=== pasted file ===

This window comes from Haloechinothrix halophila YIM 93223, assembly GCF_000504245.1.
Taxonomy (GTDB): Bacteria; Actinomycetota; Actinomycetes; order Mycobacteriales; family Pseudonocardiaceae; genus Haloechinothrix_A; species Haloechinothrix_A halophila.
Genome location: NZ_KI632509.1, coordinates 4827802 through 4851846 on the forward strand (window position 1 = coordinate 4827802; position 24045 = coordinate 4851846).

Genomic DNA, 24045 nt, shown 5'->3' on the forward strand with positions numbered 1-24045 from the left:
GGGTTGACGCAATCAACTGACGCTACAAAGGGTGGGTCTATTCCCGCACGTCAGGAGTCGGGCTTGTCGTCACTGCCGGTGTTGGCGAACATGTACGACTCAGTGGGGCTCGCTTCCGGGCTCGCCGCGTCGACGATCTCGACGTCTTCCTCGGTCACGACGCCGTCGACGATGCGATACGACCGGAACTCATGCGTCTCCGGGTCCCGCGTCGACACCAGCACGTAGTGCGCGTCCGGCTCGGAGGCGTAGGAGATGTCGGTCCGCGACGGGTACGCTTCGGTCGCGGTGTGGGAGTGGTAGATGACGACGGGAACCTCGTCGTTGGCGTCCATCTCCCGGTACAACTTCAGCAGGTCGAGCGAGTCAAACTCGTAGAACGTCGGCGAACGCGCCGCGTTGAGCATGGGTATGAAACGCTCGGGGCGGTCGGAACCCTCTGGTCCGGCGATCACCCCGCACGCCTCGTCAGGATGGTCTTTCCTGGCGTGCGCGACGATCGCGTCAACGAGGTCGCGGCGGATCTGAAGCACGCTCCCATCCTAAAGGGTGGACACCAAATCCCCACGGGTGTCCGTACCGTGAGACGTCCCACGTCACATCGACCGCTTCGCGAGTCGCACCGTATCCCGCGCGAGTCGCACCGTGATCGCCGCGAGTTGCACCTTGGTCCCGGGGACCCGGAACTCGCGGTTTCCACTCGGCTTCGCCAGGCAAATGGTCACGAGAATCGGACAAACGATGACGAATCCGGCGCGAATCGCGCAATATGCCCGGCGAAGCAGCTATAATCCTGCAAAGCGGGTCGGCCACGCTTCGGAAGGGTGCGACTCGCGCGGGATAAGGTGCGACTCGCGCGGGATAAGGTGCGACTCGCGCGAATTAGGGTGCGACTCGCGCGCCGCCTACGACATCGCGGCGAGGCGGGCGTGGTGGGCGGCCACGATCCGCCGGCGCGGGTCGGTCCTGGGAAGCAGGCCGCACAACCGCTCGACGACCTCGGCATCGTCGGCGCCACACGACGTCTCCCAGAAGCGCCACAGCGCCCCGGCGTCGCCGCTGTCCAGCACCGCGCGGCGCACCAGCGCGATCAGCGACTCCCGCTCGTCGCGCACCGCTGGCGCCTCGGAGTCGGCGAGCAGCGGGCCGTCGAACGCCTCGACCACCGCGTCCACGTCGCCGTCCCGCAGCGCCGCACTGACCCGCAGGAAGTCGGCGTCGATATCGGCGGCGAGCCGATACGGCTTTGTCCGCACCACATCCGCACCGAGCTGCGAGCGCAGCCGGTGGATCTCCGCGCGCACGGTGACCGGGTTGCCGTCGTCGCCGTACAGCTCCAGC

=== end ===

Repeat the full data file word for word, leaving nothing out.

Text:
This window comes from Haloechinothrix halophila YIM 93223, assembly GCF_000504245.1.
Taxonomy (GTDB): Bacteria; Actinomycetota; Actinomycetes; order Mycobacteriales; family Pseudonocardiaceae; genus Haloechinothrix_A; species Haloechinothrix_A halophila.
Genome location: NZ_KI632509.1, coordinates 4827802 through 4851846 on the forward strand (window position 1 = coordinate 4827802; position 24045 = coordinate 4851846).

Genomic DNA, 24045 nt, shown 5'->3' on the forward strand with positions numbered 1-24045 from the left:
GGGTTGACGCAATCAACTGACGCTACAAAGGGTGGGTCTATTCCCGCACGTCAGGAGTCGGGCTTGTCGTCACTGCCGGTGTTGGCGAACATGTACGACTCAGTGGGGCTCGCTTCCGGGCTCGCCGCGTCGACGATCTCGACGTCTTCCTCGGTCACGACGCCGTCGACGATGCGATACGACCGGAACTCATGCGTCTCCGGGTCCCGCGTCGACACCAGCACGTAGTGCGCGTCCGGCTCGGAGGCGTAGGAGATGTCGGTCCGCGACGGGTACGCTTCGGTCGCGGTGTGGGAGTGGTAGATGACGACGGGAACCTCGTCGTTGGCGTCCATCTCCCGGTACAACTTCAGCAGGTCGAGCGAGTCAAACTCGTAGAACGTCGGCGAACGCGCCGCGTTGAGCATGGGTATGAAACGCTCGGGGCGGTCGGAACCCTCTGGTCCGGCGATCACCCCGCACGCCTCGTCAGGATGGTCTTTCCTGGCGTGCGCGACGATCGCGTCAACGAGGTCGCGGCGGATCTGAAGCACGCTCCCATCCTAAAGGGTGGACACCAAATCCCCACGGGTGTCCGTACCGTGAGACGTCCCACGTCACATCGACCGCTTCGCGAGTCGCACCGTATCCCGCGCGAGTCGCACCGTGATCGCCGCGAGTTGCACCTTGGTCCCGGGGACCCGGAACTCGCGGTTTCCACTCGGCTTCGCCAGGCAAATGGTCACGAGAATCGGACAAACGATGACGAATCCGGCGCGAATCGCGCAATATGCCCGGCGAAGCAGCTATAATCCTGCAAAGCGGGTCGGCCACGCTTCGGAAGGGTGCGACTCGCGCGGGATAAGGTGCGACTCGCGCGGGATAAGGTGCGACTCGCGCGAATTAGGGTGCGACTCGCGCGCCGCCTACGACATCGCGGCGAGGCGGGCGTGGTGGGCGGCCACGATCCGCCGGCGCGGGTCGGTCCTGGGAAGCAGGCCGCACAACCGCTCGACGACCTCGGCATCGTCGGCGCCACACGACGTCTCCCAGAAGCGCCACAGCGCCCCGGCGTCGCCGCTGTCCAGCACCGCGCGGCGCACCAGCGCGATCAGCGACTCCCGCTCGTCGCGCACCGCTGGCGCCTCGGAGTCGGCGAGCAGCGGGCCGTCGAACGCCTCGACCACCGCGTCCACGTCGCCGTCCCGCAGCGCCGCACTGACCCGCAGGAAGTCGGCGTCGATATCGGCGGCGAGCCGATACGGCTTTGTCCGCACCACATCCGCACCGAGCTGCGAGCGCAGCCGGTGGATCTCCGCGCGCACGGTGACCGGGTTGCCGTCGTCGCCGTACAGCTCCAGC